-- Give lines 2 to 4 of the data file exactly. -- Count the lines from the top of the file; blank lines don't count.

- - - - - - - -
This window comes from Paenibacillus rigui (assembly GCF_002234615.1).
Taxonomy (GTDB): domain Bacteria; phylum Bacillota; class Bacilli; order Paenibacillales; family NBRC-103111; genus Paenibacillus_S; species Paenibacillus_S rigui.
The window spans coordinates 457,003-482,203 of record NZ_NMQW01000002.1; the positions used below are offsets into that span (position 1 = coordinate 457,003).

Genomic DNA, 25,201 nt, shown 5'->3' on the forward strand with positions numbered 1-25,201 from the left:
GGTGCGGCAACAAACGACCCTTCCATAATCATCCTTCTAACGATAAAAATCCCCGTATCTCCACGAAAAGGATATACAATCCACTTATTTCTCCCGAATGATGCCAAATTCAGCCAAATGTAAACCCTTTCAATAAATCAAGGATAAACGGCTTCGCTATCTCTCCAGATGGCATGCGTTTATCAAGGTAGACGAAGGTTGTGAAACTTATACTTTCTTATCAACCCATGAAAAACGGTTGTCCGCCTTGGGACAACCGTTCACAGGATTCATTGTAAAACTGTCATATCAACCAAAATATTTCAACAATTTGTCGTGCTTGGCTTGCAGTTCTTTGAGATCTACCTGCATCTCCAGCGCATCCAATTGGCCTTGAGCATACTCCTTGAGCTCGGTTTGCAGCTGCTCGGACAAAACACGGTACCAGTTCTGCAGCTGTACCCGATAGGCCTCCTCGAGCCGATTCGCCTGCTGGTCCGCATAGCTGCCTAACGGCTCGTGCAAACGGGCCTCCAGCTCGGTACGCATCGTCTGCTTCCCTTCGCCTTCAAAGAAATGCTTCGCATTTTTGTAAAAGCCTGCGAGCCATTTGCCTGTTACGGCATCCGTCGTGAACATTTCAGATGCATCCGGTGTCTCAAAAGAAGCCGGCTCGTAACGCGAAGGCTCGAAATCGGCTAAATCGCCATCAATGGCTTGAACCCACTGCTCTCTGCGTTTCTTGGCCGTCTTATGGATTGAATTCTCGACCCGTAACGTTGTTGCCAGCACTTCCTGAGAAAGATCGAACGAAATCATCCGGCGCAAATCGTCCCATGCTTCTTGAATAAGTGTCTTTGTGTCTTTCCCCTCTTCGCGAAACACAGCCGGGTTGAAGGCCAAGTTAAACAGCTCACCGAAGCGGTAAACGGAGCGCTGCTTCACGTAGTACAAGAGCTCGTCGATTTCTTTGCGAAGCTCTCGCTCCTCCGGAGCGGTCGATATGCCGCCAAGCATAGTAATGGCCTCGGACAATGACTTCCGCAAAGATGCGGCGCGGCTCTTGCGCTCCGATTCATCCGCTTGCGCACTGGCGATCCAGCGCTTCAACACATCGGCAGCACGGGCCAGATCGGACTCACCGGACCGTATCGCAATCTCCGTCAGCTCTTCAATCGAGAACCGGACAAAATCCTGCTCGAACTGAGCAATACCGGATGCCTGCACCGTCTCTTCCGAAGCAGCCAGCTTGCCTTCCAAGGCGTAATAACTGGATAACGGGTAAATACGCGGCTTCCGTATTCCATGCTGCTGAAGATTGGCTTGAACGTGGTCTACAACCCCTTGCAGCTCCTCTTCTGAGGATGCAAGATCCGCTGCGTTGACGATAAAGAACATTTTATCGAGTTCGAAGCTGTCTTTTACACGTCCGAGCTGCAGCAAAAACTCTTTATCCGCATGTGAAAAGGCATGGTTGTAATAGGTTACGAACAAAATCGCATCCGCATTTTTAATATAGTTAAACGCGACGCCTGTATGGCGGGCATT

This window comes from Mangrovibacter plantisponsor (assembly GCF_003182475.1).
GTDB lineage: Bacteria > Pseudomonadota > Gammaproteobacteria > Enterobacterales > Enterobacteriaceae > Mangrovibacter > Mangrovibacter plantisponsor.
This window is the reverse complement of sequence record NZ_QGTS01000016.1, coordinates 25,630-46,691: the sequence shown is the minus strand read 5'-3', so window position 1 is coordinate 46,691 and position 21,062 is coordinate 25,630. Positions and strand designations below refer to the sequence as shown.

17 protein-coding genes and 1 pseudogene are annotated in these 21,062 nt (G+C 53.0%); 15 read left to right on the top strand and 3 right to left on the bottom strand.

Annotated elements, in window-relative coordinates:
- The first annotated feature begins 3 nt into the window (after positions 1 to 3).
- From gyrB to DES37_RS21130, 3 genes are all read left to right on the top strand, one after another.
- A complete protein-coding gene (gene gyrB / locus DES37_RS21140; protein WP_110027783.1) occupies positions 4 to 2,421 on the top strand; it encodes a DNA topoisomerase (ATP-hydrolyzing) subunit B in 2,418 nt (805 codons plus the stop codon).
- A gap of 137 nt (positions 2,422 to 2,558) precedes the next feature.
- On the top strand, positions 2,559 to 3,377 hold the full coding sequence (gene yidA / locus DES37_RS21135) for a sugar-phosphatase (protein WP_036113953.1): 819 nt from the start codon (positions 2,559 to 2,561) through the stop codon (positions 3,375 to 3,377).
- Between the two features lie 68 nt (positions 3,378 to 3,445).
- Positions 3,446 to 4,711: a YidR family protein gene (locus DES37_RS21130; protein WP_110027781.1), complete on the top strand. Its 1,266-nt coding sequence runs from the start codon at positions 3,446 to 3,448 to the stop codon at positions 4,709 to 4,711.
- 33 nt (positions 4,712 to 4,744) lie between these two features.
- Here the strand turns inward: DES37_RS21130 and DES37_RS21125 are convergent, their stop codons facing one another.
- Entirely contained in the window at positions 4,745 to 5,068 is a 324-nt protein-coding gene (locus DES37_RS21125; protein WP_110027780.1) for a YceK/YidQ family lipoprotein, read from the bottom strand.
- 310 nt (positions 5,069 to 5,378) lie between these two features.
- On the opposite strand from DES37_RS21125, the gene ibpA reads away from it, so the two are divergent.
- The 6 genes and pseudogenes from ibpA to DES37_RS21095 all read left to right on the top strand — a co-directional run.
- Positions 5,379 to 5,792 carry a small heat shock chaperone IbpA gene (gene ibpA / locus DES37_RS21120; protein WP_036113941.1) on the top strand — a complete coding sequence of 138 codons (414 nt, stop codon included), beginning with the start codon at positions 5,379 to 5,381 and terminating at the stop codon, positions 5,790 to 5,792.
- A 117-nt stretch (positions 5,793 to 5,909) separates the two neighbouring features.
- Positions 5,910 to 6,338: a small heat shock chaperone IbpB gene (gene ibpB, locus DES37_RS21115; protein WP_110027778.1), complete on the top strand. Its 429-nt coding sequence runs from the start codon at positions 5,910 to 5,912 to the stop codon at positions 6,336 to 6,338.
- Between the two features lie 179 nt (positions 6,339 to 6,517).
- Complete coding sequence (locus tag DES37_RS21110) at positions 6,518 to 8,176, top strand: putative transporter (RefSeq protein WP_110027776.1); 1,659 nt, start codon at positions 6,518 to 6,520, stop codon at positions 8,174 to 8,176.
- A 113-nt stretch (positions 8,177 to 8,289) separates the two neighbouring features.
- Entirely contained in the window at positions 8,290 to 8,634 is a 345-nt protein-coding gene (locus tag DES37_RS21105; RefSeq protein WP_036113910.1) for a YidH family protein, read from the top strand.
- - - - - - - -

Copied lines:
Taxonomy (GTDB): domain Bacteria; phylum Bacillota; class Bacilli; order Paenibacillales; family NBRC-103111; genus Paenibacillus_S; species Paenibacillus_S rigui.
The window spans coordinates 457,003-482,203 of record NZ_NMQW01000002.1; the positions used below are offsets into that span (position 1 = coordinate 457,003).

Genomic DNA, 25,201 nt, shown 5'->3' on the forward strand with positions numbered 1-25,201 from the left: